How Your Brain Changes During the Menstrual Cycle
Besides the physical symptoms you experience throughout your menstrual cycle, you might also notice some changes in mood and behavior. It turns out there is a biological basis for these changes. Hormonal fluctuations happen throughout the menstrual cycle, affecting the functions of your body—including the brain.
Progesterone, estrogen and testosterone have functions beyond reproduction. You might wonder how exactly these hormones change during your menstrual cycle to affect your brain and behavior. Here's what the research says.
Memory and attention span
So far, we don't have a clear understanding of how memory is impacted by the menstrual cycle.
According to Louann Brizendine, M.D., author of "The Female Brain," estrogen acts as a fertilizer for brain cells. In her book, she notes that during the second week of the menstrual cycle, the part of the brain responsible for short-term memory and decision-making experiences a boom in synapses. A side effect of this boom may be sharper verbal skills.
However, a 2017 study published in Frontiers in Behavioral Neuroscience indicated there is no consistent association between changing hormone levels in the menstrual cycle and differences in memory and cognitive function. The results also suggested other studies that tracked only one cycle might have interpreted false positives.
Libido and ovulation
Women often experience a spike in libido around the time of ovulation. Evolutionary psychologists say that during the fertile phase, women act in a way to maximize their chances of becoming pregnant.
Even attributes such as creativity are thought to improve during the fertile phase to increase the possibility of conception, according to a 2021 study published in the International Journal of Environmental Research and Public Health.
The results of a 2019 study supported previous thinking, showing that women experience the most heightened libido during the fertile window. During the late luteal phase of the menstrual cycle, libido is lower than in other phases. The luteal phase is the second half of the menstrual cycle, starting after ovulation and ending on the first day of your period.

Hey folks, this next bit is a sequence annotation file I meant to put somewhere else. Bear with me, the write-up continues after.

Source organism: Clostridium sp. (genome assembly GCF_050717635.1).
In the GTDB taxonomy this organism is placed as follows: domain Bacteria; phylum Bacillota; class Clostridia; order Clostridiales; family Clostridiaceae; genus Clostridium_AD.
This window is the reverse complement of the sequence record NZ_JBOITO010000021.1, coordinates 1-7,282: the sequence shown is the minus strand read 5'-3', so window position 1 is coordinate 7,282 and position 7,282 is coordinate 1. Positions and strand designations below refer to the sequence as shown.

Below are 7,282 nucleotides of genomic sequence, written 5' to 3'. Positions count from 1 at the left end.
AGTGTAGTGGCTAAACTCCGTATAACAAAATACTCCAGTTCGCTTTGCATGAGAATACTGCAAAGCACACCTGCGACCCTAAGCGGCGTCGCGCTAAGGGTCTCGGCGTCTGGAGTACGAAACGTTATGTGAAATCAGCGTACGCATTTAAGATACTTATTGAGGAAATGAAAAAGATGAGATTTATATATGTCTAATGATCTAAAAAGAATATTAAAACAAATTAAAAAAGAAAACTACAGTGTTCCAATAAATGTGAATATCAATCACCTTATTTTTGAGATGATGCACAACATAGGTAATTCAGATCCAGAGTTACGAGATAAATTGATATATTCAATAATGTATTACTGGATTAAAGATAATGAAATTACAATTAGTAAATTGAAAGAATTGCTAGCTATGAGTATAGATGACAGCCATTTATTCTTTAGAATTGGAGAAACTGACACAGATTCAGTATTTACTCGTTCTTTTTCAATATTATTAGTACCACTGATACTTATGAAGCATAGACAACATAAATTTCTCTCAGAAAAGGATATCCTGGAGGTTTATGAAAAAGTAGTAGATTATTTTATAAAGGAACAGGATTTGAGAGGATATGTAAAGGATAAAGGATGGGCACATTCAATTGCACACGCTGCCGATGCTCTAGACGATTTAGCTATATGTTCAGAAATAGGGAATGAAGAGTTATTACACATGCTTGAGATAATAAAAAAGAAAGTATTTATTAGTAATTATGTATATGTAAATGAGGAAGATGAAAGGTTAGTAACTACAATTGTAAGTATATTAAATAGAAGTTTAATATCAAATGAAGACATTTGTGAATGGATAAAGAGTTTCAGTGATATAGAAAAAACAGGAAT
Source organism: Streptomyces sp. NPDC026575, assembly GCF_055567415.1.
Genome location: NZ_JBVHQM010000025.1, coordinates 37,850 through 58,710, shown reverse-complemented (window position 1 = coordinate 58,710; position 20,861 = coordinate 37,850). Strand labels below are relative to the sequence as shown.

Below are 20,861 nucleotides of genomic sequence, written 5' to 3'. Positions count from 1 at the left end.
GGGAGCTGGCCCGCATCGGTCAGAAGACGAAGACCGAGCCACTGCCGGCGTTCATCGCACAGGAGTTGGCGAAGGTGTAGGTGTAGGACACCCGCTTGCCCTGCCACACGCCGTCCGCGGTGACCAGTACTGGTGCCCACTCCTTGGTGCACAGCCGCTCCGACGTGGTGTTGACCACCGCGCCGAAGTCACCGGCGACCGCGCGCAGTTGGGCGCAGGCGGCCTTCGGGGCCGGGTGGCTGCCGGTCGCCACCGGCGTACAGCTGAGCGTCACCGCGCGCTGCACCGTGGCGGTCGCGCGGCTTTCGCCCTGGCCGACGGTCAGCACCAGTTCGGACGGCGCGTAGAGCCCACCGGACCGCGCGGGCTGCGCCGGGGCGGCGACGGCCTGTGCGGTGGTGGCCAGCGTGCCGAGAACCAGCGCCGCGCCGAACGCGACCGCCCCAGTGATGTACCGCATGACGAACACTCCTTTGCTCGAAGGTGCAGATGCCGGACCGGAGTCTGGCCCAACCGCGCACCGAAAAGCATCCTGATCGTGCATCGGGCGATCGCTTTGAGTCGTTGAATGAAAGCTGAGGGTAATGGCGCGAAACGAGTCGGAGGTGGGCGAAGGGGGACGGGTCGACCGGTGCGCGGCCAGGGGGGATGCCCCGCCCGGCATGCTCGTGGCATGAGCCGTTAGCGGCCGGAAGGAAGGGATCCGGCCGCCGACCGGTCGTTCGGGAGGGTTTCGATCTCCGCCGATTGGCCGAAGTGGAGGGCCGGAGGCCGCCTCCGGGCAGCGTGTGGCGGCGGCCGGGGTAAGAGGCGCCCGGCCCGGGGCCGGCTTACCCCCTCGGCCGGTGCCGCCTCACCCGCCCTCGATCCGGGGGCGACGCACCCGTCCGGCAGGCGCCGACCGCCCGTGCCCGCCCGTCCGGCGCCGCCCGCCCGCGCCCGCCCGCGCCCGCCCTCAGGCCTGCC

While it was previously believed that during ovulation women prefer the most masculine, symmetrical men, several studies have disproved this belief. A 2014 meta-analysis published in the International Society for Research on Emotion looked at 58 independent studies on the topic and suggested overwhelmingly there was no significant shift in the types of men preferred by women when they were fertile or nonfertile.
Anxiety and depression
Feeling anxious or depressed at certain times of your cycle is surprisingly common. After the egg is released around mid-cycle, women enter the luteal phase of their menstrual cycle. During this phase, some women might experience mood shifts and irritability.
This primarily occurs because levels of progesterone and estrogen fall, which affects neurotransmitters in the brain responsible for mood. For example, levels of serotonin and dopamine are lowered.
One study suggests cells in the hippocampus of the brain generate different types of receptors for the neurotransmitter GABA at different times in the menstrual cycle. Lower levels of these neurotransmitters have been linked to depression, anxiety, food cravings and sleep problems. These symptoms might sound familiar because they are commonly cited as symptoms of PMS and, in more severe cases, premenstrual dysphoric disorder (PMDD).
When estrogen and progesterone levels rise again after menstruation starts, these symptoms often disappear. However, despite the fact that all menstruating people experience these hormone fluctuations, not all experience changes in mood. It's unclear why this is the case.
The volume of gray matter, the outermost pinkish-gray layer of the brain, peaks at ovulation, according to a 2011 study published in PLOS One journal. This area's primary function is processing information. It is also responsible for functions such as memory retention and emotional regulation.
Brain growth is a subtle symptom women experience on their most fertile days, according to a 2016 study published in Scientific Reports. The hippocampus is a region of the brain associated with memory, mood and emotional regulation. As estrogen levels rise during ovulation, the hippocampus also increases in volume, explained Claudia Barth, Ph.D., a German neuroscientist who authored the study, in an online news service article. The gray matter and white matter of that area of the brain were found to increase.
Despite these findings, we don't yet have a complete understanding of how the menstrual cycle affects the brain. Even the studies suggesting brain changes during menstruation note there is little research available on the short-term brain structural changes. Suffice to say, the findings should be taken with a grain of salt.
Once more research is done and we understand the science better, we'll gain a better understanding of ourselves and what motivates our actions during our menstrual cycles.